Even though I was trying to slowly kill myself, when I look back I ironically remember myself being happy for the first time in a long time, because I finally had a new way to cope. Three days after my overdose I was discharged on the condition I’d attend a group program for a term and eat pizza. During that admission, a girl who’d been there with me before and noticed my weight loss taught me to purge, morphing my issues.
Numerous eating disorder labels would be thrown at me over the years, and right now I don’t have one attached due to a lack of psychiatric support in general. I wonder if they would since I don’t ‘look sick’, and if pleading with them for assistance this time would actually amount to something. There seems to be a harsh lack of resources in Australia for those with eating disorders, reflected by the Fed Up Campaign and The Butterfly Foundation’s funding cuts.
Later in my teens, I spent some time seeking support. I asked to be admitted for bulimia when I was 16. Instead, I found an oasis where they wouldn’t make me eat and I had access to an exercise bike. My eating was initially disregarded, and instead I was put on antidepressants that sent me manic.
The culture around me has changed since my first diagnosis. When I first got sick, foods were labelled as being ‘too fatty’ or having too many calories. Fashion shows were not yet being called out on hiring models with anorexia, and ‘thinspiration’ was almost like a cult online. Now it’s all about ‘clean eating’ and ‘fitspiration’—itself a potential veil or trigger for orthorexia. If I eat perfectly, not only will I be perfect, but I will be healthy while doing so, so long as I don’t end up malnourished. All these images on Facebook and Instagram scream health while ignoring dieticians.
Later in high school, I discovered feminism. It seemed perfect, incredible, until I learnt more and got stuck in the mud. Ideas of equality and fairness aligned with how I thought the world should be. But it conflicted with my perception of myself and confused me. I didn’t know where my voice belonged, if at all, particularly with the self-love movement gaining considerable traction. Sometimes the lines are blurred between body positivity and fitspiration. Loving your body is fantastic, and I will never say otherwise, but little airtime is given to those who struggle to love their bodies due to illnesses of either body or mind. I’m not trying to add to the fat-shaming or thin-shaming debate, I simply want to call out the fact that we have little room for people to exist in this space while they aren’t able to participate.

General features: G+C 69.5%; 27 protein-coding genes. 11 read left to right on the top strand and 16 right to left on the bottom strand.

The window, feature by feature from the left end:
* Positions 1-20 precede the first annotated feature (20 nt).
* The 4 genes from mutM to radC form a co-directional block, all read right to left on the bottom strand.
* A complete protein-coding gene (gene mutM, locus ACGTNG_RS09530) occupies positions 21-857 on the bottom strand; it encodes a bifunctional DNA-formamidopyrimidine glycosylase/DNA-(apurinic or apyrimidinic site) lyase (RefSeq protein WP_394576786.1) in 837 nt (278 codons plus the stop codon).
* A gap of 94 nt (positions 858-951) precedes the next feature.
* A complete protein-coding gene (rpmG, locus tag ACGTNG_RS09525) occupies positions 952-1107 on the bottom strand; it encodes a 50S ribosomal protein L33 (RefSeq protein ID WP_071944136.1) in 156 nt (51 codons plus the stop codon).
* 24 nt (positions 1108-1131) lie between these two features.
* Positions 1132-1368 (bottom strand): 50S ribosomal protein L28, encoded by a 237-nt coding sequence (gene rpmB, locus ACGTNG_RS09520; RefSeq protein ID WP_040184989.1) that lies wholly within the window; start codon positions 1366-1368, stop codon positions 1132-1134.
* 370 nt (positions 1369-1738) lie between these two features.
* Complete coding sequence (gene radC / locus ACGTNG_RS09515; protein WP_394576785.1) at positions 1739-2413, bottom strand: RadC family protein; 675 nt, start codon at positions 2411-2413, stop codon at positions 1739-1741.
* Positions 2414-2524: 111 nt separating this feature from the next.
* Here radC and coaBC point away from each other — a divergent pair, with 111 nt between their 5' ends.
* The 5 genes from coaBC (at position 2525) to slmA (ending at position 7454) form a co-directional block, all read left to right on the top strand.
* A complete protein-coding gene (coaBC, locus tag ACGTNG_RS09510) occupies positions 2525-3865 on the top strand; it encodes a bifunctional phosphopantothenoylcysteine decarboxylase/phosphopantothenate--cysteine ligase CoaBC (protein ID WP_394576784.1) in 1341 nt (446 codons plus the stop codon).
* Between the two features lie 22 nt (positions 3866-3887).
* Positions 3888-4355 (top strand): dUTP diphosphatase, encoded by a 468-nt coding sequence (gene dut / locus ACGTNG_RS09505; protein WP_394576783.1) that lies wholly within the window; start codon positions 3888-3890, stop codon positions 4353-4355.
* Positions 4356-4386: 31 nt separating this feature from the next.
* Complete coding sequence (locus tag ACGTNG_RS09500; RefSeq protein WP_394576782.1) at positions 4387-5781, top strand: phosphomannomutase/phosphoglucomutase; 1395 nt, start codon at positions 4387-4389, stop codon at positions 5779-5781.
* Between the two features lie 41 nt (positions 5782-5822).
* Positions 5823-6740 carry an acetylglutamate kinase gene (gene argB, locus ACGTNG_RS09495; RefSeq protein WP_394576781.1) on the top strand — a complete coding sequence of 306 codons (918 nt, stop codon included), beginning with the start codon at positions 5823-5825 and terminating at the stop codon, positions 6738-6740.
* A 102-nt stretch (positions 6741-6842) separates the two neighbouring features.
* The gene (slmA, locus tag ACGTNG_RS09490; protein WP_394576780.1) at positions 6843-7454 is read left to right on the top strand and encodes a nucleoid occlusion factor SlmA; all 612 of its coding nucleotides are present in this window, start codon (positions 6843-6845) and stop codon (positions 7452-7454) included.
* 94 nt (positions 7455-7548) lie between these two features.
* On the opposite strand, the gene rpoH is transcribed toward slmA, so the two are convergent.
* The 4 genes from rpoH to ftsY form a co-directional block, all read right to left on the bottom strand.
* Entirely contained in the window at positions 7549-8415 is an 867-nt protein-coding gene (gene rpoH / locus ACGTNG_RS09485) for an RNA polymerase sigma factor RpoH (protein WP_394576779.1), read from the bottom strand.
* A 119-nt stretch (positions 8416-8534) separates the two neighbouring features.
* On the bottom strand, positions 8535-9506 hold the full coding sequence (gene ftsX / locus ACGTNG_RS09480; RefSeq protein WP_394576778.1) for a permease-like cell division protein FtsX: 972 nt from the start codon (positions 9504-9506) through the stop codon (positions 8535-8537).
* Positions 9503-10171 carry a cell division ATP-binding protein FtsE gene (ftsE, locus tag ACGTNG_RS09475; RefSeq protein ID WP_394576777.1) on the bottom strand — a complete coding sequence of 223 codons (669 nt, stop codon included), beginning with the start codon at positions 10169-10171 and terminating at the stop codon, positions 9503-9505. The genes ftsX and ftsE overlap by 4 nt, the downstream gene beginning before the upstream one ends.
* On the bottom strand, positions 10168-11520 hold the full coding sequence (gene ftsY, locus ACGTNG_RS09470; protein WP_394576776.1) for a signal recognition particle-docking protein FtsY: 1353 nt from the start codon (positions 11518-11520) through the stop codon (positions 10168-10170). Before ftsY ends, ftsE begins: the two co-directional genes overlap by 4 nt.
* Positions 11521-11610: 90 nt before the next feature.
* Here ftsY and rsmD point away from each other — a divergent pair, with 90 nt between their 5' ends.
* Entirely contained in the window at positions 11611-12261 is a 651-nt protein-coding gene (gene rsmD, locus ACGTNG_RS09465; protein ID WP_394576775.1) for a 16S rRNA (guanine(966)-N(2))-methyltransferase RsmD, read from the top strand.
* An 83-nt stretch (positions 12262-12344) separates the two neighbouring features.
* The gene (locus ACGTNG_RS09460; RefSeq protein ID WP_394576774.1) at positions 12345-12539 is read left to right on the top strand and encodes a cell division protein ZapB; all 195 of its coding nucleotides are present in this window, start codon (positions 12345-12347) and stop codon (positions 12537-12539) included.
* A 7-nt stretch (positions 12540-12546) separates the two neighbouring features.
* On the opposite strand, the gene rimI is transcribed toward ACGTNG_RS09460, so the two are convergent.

Perhaps there’s a perception of judgement; if I hate myself and I am size x, don’t I think you hate yourself if you’re size y? Absolutely not. My self-hatred turns to jealousy seeing someone else carelessly eating, wearing something that is flattering for them or comfortable, or even just carelessly existing.
Today I am struggling, as I have for most of the past two decades. I imagined my life to be so much more than this. I may never love myself. No matter how many positive memes I see shared, I cannot look at myself and feel even okay. Whether in the mirror, looking down or closing my eyes. This isn’t a problem cute pictures will solve—this is a problem that, for me, probably requires therapeutic and medical intervention.
By not loving my body, I am not fat-hating, I am self-hating. I wish I could be happy at whatever size, whether that be fat or thin or anything in between. Body positivity campaigns such as this one have an important place in helping to minimise the amount of people who will associate thinness with self-esteem, that will help the next generation to not look at themselves the way I look at myself.
You are not a bad feminist if you cannot love yourself yet. You are only a bad feminist if you cannot open your heart to others struggles and try and support and appreciate everyone. Just like recovery, wake up each day and try again. And one day you will find your voice, and hopefully love for yourself.